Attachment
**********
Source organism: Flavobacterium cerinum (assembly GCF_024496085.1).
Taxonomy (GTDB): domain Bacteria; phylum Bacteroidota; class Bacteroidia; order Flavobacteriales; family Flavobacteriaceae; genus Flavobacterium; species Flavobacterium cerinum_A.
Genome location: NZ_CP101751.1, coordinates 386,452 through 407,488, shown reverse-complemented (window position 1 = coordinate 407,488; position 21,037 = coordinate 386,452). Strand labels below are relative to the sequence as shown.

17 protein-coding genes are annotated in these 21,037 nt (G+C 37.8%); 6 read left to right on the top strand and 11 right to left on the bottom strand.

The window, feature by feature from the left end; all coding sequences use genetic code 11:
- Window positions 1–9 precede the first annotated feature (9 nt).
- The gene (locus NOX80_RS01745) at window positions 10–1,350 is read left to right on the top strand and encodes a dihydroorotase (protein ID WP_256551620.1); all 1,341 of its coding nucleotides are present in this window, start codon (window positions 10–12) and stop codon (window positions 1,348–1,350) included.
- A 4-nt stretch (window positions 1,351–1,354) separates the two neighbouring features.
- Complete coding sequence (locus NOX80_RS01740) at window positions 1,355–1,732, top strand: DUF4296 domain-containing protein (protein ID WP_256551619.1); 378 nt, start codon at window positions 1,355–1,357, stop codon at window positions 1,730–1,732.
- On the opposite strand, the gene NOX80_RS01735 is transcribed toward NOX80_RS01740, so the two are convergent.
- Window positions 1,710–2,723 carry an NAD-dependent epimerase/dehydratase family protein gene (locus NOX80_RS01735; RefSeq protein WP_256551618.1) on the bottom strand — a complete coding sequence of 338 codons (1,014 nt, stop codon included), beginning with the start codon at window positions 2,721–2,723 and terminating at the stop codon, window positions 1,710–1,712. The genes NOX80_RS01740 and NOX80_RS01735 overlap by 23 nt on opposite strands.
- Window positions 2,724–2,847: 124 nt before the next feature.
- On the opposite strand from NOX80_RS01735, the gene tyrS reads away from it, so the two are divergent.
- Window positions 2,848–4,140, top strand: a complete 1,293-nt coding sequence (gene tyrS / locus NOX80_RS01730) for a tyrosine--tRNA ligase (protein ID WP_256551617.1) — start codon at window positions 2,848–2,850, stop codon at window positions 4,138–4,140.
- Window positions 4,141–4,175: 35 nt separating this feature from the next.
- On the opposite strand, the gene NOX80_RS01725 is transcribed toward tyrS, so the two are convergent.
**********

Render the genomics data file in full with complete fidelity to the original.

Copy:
Source organism: Flavobacterium cerinum (assembly GCF_024496085.1).
Taxonomy (GTDB): domain Bacteria; phylum Bacteroidota; class Bacteroidia; order Flavobacteriales; family Flavobacteriaceae; genus Flavobacterium; species Flavobacterium cerinum_A.
Genome location: NZ_CP101751.1, coordinates 386,452 through 407,488, shown reverse-complemented (window position 1 = coordinate 407,488; position 21,037 = coordinate 386,452). Strand labels below are relative to the sequence as shown.

17 protein-coding genes are annotated in these 21,037 nt (G+C 37.8%); 6 read left to right on the top strand and 11 right to left on the bottom strand.

The window, feature by feature from the left end; all coding sequences use genetic code 11:
- Window positions 1–9 precede the first annotated feature (9 nt).
- The gene (locus NOX80_RS01745) at window positions 10–1,350 is read left to right on the top strand and encodes a dihydroorotase (protein ID WP_256551620.1); all 1,341 of its coding nucleotides are present in this window, start codon (window positions 10–12) and stop codon (window positions 1,348–1,350) included.
- A 4-nt stretch (window positions 1,351–1,354) separates the two neighbouring features.
- Complete coding sequence (locus NOX80_RS01740) at window positions 1,355–1,732, top strand: DUF4296 domain-containing protein (protein ID WP_256551619.1); 378 nt, start codon at window positions 1,355–1,357, stop codon at window positions 1,730–1,732.
- On the opposite strand, the gene NOX80_RS01735 is transcribed toward NOX80_RS01740, so the two are convergent.
- Window positions 1,710–2,723 carry an NAD-dependent epimerase/dehydratase family protein gene (locus NOX80_RS01735; RefSeq protein WP_256551618.1) on the bottom strand — a complete coding sequence of 338 codons (1,014 nt, stop codon included), beginning with the start codon at window positions 2,721–2,723 and terminating at the stop codon, window positions 1,710–1,712. The genes NOX80_RS01740 and NOX80_RS01735 overlap by 23 nt on opposite strands.
- Window positions 2,724–2,847: 124 nt before the next feature.
- On the opposite strand from NOX80_RS01735, the gene tyrS reads away from it, so the two are divergent.
- Window positions 2,848–4,140, top strand: a complete 1,293-nt coding sequence (gene tyrS / locus NOX80_RS01730) for a tyrosine--tRNA ligase (protein ID WP_256551617.1) — start codon at window positions 2,848–2,850, stop codon at window positions 4,138–4,140.
- Window positions 4,141–4,175: 35 nt separating this feature from the next.
- On the opposite strand, the gene NOX80_RS01725 is transcribed toward tyrS, so the two are convergent.